In Kashmir’s classroom-deprived education system, private school teachers remain hanging in balance. Underpaid and unpaid, they’re still being used and thrown as per the wishes and whims of their “arrogant managers and masters”.
By Bisma Bhat
IN an early September day in Srinagar, sunbeams from her small kitchen window shone Ruksaan Ali’s furrowed face. Her worried and woeful appearance made her look more than her actual age of 40. Apart from a personal tragedy, she’s equally grief-stricken over her “thankless” job.
This Srinagar-based private school teacher has been religiously preparing video lectures of Urdu subject for 1st and 2nd class students since Covid lockdown crippled the already discord-dented educational calendar of the valley.
But despite doing what she calls a desperate-for-living job, she stays unpaid for last three months.
“Most of us don’t grumble about it anymore now,” said the teacher donning the mantle of a matriarch for her strife-torn home. “Despite sustaining the private education sector with our sweat and blood, most of us are being dismissed as expandable at the end of the day, and are literary forced to beg for our hard-earned salaries.”
The lady who’s a “moody madam” for her gossip-loving locality keeps fighting her own silent battles of life.
Apart from being an underpaid, and equally an unpaid, educator, Ruksaan is the breadwinner for her family. Her husband is bedridden since 2018 when he suffered a paralytic bullet-injury, followed by a major heart attack in 2019. His lifesaving drugs cost the private teacher around Rs 15000 every month.
“It’s too much to bear with my holdup Rs 5000 monthly salary,” the teacher, who’s graduate and specialized in physical education, voiced her woe.
Despite students paying their full fees every month, many private schools today face charges of forcing teachers to work without salaries.
Schools and other educational institutions in Kashmir have been shut since the August last year when New Delhi revoked Article 370 and the region subsequently faced the communication clampdown.
In March 2020, when the first case of coronavirus was reported in the valley, educational institutions were once again closed after resuming class work for just few weeks.
As education in the valley shifted to 2G-driven online mode, private school teachers were instructed to conduct the online classes from home.
But despite working hard, these unsung educators—like Saima Bhat—are today facing salary hassles and sudden job terminations.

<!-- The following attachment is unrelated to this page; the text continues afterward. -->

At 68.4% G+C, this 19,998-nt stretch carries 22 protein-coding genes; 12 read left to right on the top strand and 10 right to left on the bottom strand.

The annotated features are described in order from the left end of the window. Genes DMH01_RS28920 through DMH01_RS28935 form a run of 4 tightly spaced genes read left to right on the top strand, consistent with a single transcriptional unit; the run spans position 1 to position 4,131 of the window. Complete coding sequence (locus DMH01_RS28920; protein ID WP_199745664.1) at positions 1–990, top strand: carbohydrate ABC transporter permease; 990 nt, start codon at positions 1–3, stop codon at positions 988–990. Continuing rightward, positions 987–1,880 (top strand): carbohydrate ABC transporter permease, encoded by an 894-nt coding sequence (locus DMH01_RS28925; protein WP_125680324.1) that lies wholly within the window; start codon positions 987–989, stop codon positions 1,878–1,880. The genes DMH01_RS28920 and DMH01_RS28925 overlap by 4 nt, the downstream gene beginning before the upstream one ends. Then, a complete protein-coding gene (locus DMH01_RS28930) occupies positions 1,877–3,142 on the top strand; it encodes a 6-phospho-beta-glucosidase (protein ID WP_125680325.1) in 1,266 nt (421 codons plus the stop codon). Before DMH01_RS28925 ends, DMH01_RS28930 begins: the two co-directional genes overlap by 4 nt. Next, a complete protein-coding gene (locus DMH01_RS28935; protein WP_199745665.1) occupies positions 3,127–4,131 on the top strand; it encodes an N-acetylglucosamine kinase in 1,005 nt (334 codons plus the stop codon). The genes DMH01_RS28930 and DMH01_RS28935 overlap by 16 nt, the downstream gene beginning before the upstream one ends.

In August 2020, the 27-year-old private school teacher was sacked along with 29 others from a well-reputed private school of the valley.
A B.Ed degree-holder, Saima had joined the school in January and was teaching lower primary department through online mode.
“We were simply told that they don’t need us anymore,” the distressed teacher said. “Before sacking us, the school authorities told us they’ll clear our pending salaries within a month.”
The ouster came as a rude shock to Saima and her ilk—who worked hard to complete school assignments despite grappling with pestering and pathetically slow internet to conduct regular online classes.
“In addition to video lectures,” the jobless teacher informed, “we submitted PPT presentations and other assignments to the school every day. We worked double than our normal classroom routine and yet we were dumped as if we never mattered.”
Like others, Saima said, she also received salary of March and April only, and was charged Rs 1200 as bus fee, without availing the service.
Decrying job insecurity, the sacked private school teacher said her tribe faces discrimination despite toiling hard for excellent school result and progress.
“But at the end,” she lamented, “no one is talking about it. Even government is equally silent over the issue.”
However, Dr. Asgar Samoon warned a strict action against private schools for paying half salaries to their teachers besides terminating them.
“I’ve instructed parents to pay tuition fee only because the private school teachers will get their salaries,” Samoon, Principal Secretary School Education, told Kashmir Observer. “But if schools are harassing their staff they will face dire consequences.”
But such warnings are hardly working, as the axe of termination is ceaselessly falling on the private school educators.